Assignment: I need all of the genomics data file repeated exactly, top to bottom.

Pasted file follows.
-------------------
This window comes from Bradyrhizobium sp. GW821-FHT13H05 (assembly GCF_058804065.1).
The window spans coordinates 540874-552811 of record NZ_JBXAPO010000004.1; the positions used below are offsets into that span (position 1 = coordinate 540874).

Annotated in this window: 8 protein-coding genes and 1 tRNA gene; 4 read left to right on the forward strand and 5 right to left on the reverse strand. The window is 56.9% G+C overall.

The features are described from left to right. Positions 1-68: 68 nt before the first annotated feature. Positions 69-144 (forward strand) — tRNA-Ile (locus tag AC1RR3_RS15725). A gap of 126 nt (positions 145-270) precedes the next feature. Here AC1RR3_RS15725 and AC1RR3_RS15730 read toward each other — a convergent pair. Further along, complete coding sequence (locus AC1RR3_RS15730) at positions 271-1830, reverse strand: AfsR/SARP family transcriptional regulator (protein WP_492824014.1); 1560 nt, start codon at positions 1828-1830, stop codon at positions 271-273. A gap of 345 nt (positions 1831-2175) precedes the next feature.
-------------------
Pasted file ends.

This window comes from Bradyrhizobium sp. GW821-FHT13H05 (assembly GCF_058804065.1).
The window spans coordinates 540874-552811 of record NZ_JBXAPO010000004.1; the positions used below are offsets into that span (position 1 = coordinate 540874).

Annotated in this window: 8 protein-coding genes and 1 tRNA gene; 4 read left to right on the forward strand and 5 right to left on the reverse strand. The window is 56.9% G+C overall.

The features are described from left to right. Positions 1-68: 68 nt before the first annotated feature. Positions 69-144 (forward strand) — tRNA-Ile (locus tag AC1RR3_RS15725). A gap of 126 nt (positions 145-270) precedes the next feature. Here AC1RR3_RS15725 and AC1RR3_RS15730 read toward each other — a convergent pair. Further along, complete coding sequence (locus AC1RR3_RS15730) at positions 271-1830, reverse strand: AfsR/SARP family transcriptional regulator (protein WP_492824014.1); 1560 nt, start codon at positions 1828-1830, stop codon at positions 271-273. A gap of 345 nt (positions 1831-2175) precedes the next feature.